Why Recruitment Processes Fail

We welcome another post on our Procurement Talent theme, this time from Simon Edbury, Director at Edbury Daley, global procurement recruitment experts.  

What is the definition of a failed recruitment process? Time to hire is a key metric used by Human Resources and internal recruitment specialists when judging the success of their hiring projects. So perhaps the question should be why do recruitment processes end up taking much longer than the business wanted?

The most problematic and time-consuming vacancies are those where essentially the process has to be restarted because of a declined job offer or where none of the candidates interviewed were worthy of a job offer.

It is helpful to think of the the recruitment process as a funnel with suitable and motivated candidates entering at the top, and the successful hire emerging from the bottom.

In an effective recruitment process enough candidates enter to give the hiring company a strong probability of the recruiting a strong performer at the end, having filtered out a portion of the field at each stage. However, in a market where competition for candidates with specific skills and experience is strong it is hard to simply play the numbers game and have a big field of candidates at the beginning.

The key to ensuring you still make a hire from a smaller starting pool is to make sure your funnel doesn’t spring a leak! In other words, the process of reducing the field of candidates through each stage of the selection process needs to be the hiring company’s decision not that of the candidate.

Disengaging candidates through the following methods is all too commonplace. Where there were only a few candidates in the first place, it often leads to no hire and the recruiting company back to square one.

To explore this further and quantify leakage during the recruitment process we conducted a 12 question survey amongst 100 procurement candidates. These are the key reasons:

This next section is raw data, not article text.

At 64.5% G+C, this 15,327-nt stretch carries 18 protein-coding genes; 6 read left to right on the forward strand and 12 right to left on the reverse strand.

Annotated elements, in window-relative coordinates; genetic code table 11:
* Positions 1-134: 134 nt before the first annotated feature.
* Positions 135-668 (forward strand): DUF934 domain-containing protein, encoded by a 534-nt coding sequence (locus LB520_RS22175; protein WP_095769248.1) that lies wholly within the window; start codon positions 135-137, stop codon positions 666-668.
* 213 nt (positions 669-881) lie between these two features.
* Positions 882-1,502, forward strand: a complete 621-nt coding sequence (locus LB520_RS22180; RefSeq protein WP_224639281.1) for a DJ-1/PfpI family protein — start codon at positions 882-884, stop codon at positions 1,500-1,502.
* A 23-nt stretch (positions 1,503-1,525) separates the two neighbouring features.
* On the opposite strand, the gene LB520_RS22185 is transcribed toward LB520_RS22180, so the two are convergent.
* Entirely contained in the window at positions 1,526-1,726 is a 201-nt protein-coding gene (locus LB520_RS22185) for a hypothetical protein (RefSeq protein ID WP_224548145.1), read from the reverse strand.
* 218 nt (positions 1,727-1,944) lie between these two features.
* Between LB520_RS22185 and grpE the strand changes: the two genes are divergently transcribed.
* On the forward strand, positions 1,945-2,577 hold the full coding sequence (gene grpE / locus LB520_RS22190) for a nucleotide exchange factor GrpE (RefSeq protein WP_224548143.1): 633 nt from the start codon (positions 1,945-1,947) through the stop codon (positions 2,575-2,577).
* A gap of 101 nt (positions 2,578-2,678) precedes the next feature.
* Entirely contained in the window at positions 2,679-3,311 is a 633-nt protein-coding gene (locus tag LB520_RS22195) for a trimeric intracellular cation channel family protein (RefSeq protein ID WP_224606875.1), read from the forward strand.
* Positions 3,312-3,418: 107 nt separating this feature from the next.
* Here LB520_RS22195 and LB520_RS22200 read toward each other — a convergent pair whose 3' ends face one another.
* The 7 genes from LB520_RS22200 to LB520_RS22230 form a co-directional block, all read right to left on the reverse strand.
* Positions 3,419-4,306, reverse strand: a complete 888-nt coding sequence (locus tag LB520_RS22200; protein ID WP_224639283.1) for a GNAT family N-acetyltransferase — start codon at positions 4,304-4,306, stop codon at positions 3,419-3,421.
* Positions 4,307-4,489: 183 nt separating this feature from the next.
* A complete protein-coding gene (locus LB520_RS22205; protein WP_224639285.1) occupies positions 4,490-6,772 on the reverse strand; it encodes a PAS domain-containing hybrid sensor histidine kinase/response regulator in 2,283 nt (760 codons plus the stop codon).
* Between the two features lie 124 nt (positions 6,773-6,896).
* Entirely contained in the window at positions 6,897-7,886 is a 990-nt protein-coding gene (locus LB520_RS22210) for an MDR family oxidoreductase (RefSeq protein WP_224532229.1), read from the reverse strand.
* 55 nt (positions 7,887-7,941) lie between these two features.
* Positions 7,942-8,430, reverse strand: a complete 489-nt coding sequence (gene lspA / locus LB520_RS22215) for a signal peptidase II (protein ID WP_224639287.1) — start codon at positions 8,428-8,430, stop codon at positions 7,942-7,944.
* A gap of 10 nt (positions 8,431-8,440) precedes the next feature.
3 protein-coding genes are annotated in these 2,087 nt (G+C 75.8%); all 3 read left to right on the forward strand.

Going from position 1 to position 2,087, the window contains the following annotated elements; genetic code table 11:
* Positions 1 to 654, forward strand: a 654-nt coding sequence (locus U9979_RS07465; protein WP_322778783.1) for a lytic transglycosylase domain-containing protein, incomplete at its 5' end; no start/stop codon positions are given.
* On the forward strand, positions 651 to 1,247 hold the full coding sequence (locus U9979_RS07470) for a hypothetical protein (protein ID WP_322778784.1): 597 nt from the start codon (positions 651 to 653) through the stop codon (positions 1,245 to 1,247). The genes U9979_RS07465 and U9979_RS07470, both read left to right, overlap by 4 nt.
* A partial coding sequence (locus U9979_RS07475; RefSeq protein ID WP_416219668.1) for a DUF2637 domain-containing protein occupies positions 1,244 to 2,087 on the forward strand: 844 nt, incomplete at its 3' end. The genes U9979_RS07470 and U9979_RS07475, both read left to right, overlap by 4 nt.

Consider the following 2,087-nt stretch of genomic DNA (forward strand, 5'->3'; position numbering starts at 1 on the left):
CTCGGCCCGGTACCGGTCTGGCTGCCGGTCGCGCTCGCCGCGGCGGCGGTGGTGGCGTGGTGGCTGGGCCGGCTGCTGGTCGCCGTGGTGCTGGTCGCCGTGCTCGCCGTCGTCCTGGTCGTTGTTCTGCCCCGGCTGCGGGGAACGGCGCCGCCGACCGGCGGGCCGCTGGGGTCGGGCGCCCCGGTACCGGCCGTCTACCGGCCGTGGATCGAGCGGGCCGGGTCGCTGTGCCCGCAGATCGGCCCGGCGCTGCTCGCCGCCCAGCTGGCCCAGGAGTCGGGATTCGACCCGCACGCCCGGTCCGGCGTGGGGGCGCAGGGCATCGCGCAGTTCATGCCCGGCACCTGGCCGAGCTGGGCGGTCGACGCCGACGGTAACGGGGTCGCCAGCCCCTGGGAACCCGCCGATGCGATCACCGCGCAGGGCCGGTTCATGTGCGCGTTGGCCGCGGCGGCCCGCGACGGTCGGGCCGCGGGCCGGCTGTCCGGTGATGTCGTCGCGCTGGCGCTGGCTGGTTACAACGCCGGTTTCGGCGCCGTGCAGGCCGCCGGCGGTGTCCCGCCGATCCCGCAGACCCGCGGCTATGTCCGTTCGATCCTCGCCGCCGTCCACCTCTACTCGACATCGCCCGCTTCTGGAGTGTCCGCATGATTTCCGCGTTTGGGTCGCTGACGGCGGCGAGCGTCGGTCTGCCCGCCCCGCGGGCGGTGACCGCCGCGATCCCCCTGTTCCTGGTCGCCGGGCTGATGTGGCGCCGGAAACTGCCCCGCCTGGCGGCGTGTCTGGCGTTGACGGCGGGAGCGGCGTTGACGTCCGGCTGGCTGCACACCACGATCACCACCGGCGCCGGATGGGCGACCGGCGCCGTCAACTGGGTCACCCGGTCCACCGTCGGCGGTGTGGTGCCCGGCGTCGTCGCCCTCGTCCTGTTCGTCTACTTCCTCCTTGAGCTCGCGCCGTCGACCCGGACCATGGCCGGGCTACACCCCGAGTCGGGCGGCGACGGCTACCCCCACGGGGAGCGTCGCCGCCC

• Poorly briefed recruitment partner - 36% of candidates are lost due to lack of detail on the job specifics at the initial approach stage.
  • Use of assessment centres before first interview - This is the number-one-ranked reason why candidates withdraw their interest from a recruitment process.
  • A hiring manager who at first interview is not prepared to sell the vacancy and the company to the candidate - 40% of candidates expect the interviewer to be selling to them as much as they are selling themselves.
  • Slow interview feedback - 88% of candidates disengage if they haven’t received feedback within a week.
  • Loss of momentum - Any more than three weeks between interviews is intolerable to 89% of candidates.
  • Weak financial offer - 90% of candidates expect an offer of at least a 10% increase on their basic salary.

Whilst much of this appears to be common sense, for many companies day-to-day business activities take precedence over sticking to these principles. Add in the pressure to keep salary offers within budget, stick with recruitment partners and selection methods agreed at group level and many of the components of the recruitment process become compromised.

For those firms that can strictly adhere to the best practice and avoid the pitfalls above there will be a real competitive advantage in hiring the best procurement people.

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